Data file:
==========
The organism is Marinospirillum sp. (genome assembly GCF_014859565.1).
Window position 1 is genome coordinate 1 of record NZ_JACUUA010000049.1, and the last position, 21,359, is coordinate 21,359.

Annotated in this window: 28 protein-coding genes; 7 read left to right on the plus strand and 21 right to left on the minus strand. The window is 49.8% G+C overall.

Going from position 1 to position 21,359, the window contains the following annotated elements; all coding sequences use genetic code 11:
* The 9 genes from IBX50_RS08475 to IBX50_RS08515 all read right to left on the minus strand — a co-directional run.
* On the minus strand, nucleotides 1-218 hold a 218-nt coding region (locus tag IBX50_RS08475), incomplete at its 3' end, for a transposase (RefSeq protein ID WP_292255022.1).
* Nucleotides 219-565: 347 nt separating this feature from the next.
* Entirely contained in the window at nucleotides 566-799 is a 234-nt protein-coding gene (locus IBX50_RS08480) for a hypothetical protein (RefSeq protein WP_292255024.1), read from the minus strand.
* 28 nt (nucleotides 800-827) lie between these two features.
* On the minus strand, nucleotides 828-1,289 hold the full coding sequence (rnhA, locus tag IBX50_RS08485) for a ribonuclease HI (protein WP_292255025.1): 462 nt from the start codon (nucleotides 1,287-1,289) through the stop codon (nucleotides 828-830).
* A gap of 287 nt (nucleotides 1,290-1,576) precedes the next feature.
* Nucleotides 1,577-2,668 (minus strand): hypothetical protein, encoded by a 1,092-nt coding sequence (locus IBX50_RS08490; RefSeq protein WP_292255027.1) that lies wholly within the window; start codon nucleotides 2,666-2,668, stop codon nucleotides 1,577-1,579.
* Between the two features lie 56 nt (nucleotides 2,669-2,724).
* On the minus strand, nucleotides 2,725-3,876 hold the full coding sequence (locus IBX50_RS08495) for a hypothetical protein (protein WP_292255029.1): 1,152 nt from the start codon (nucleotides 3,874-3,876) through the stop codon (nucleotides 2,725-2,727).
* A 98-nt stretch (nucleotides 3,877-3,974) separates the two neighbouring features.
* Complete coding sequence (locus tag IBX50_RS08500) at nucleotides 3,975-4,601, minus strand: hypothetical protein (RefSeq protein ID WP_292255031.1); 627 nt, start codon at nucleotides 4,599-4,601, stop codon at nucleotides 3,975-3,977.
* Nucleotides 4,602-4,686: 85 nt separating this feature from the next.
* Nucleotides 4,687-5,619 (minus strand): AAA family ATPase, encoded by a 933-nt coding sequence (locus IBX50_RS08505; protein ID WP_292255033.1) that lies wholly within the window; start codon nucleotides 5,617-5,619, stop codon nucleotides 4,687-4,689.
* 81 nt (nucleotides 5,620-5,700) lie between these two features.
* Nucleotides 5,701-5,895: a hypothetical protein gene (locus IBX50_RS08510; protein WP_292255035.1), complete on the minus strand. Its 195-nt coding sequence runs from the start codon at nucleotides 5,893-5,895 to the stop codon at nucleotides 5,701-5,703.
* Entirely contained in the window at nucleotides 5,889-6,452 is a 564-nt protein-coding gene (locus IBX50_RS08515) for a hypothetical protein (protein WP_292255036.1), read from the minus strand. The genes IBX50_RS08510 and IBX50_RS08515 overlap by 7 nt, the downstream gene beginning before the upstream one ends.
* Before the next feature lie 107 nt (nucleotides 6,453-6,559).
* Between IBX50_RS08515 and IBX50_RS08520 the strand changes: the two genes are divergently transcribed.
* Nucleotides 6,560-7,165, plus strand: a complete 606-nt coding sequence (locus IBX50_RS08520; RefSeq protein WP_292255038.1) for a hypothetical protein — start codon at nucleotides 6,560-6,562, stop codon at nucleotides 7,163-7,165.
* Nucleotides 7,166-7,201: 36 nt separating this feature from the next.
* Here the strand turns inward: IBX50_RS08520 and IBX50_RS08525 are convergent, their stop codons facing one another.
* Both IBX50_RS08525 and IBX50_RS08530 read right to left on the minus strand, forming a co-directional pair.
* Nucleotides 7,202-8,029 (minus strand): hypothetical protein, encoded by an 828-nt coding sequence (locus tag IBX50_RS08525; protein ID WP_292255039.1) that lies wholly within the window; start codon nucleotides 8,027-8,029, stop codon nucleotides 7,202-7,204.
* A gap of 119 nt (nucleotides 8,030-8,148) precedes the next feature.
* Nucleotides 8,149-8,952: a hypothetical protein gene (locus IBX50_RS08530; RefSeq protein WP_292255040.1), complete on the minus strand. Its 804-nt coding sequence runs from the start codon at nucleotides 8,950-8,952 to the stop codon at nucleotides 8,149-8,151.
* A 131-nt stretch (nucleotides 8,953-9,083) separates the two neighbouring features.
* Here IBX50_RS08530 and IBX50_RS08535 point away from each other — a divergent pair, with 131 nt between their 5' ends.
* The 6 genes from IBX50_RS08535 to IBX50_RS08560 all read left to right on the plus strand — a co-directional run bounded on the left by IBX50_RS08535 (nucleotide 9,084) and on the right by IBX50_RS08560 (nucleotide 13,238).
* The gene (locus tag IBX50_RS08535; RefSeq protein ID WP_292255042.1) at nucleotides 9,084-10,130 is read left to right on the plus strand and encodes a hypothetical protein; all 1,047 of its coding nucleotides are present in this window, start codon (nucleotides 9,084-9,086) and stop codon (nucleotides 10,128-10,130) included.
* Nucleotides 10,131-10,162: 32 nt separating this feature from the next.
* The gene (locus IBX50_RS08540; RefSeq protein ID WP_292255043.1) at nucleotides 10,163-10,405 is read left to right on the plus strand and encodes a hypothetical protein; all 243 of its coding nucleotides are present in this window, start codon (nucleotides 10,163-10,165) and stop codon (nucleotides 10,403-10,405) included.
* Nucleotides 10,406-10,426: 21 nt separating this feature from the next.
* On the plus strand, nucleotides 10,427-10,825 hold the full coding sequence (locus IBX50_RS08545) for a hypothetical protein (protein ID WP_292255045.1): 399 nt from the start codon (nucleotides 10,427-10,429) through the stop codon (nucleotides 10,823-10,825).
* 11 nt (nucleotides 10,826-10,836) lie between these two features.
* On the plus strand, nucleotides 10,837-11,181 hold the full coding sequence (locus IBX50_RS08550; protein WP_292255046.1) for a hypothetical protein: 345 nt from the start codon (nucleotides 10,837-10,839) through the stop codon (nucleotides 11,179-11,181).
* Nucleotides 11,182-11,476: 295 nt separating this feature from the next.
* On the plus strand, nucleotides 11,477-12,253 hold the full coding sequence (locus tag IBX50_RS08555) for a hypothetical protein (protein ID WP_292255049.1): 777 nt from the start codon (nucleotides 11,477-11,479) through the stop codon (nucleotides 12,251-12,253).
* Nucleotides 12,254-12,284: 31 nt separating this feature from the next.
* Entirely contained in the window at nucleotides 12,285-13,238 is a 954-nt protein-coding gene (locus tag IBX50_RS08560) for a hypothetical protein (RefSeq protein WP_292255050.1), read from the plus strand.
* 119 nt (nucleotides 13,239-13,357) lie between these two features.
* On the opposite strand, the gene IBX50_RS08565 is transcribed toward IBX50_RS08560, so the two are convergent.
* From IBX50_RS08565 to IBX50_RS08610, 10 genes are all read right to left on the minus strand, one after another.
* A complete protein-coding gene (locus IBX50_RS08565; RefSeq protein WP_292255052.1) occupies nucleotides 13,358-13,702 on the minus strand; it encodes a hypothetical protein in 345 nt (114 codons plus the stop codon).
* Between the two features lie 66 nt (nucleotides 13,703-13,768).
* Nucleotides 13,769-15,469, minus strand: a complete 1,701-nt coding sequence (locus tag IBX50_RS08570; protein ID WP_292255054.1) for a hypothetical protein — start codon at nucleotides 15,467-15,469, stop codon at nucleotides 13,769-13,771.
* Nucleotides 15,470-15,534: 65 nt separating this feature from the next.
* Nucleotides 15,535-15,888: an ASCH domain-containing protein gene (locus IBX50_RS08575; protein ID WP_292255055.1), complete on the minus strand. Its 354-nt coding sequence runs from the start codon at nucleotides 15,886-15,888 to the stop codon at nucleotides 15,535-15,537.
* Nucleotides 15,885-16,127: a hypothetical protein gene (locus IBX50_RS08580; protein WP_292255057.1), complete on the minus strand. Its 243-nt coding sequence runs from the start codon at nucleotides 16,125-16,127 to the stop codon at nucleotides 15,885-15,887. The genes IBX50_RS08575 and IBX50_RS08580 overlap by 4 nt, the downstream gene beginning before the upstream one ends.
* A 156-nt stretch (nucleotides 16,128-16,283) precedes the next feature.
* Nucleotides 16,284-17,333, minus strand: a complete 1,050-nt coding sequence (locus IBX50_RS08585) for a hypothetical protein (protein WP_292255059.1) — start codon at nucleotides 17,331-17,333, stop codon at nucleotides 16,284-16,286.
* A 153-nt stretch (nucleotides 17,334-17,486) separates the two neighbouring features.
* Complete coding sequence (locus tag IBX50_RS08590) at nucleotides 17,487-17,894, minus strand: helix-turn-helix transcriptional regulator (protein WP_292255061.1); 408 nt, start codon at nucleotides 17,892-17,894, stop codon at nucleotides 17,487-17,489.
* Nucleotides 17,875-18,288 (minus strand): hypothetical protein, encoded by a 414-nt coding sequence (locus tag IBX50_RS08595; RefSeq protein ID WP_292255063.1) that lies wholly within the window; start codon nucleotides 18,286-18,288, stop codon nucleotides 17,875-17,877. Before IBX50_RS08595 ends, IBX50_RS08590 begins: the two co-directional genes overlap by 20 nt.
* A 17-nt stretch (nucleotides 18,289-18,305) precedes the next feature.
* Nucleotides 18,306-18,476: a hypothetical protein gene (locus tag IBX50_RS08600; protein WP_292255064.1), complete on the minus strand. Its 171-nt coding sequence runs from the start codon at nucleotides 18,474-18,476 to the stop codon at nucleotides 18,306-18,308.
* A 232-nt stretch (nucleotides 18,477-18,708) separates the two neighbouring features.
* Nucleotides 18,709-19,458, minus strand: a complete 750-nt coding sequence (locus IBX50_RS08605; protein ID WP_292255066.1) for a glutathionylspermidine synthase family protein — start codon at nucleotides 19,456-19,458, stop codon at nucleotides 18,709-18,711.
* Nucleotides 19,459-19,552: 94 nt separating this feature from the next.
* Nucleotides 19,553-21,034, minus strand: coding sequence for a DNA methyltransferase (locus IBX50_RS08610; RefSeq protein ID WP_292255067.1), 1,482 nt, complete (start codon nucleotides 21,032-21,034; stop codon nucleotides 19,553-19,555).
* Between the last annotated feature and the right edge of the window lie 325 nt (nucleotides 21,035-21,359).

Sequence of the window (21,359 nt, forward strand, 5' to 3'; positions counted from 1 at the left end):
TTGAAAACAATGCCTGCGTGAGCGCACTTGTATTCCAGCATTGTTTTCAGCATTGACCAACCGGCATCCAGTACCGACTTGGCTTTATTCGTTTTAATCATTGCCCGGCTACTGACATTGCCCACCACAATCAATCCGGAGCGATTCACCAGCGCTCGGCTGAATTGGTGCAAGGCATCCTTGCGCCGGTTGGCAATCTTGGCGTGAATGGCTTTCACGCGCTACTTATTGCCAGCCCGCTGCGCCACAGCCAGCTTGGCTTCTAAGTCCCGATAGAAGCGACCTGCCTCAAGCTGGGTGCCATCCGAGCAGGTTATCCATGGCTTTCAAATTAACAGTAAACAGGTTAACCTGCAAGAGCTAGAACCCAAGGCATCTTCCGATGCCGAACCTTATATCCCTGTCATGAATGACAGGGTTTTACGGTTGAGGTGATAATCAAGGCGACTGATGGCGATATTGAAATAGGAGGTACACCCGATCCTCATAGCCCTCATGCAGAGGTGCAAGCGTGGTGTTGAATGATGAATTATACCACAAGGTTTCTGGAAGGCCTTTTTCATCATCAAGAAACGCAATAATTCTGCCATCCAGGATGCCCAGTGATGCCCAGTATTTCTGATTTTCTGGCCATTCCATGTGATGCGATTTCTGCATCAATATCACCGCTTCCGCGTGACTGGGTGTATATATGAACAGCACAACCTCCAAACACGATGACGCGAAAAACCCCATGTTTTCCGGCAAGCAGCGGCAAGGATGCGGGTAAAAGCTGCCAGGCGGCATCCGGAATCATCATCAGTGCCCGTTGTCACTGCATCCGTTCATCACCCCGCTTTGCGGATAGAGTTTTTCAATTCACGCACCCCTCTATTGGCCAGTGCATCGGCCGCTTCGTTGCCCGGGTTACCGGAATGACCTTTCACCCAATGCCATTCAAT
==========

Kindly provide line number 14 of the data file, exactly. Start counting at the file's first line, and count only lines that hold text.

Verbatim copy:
* On the minus strand, nucleotides 2,725-3,876 hold the full coding sequence (locus IBX50_RS08495) for a hypothetical protein (protein WP_292255029.1): 1,152 nt from the start codon (nucleotides 3,874-3,876) through the stop codon (nucleotides 2,725-2,727).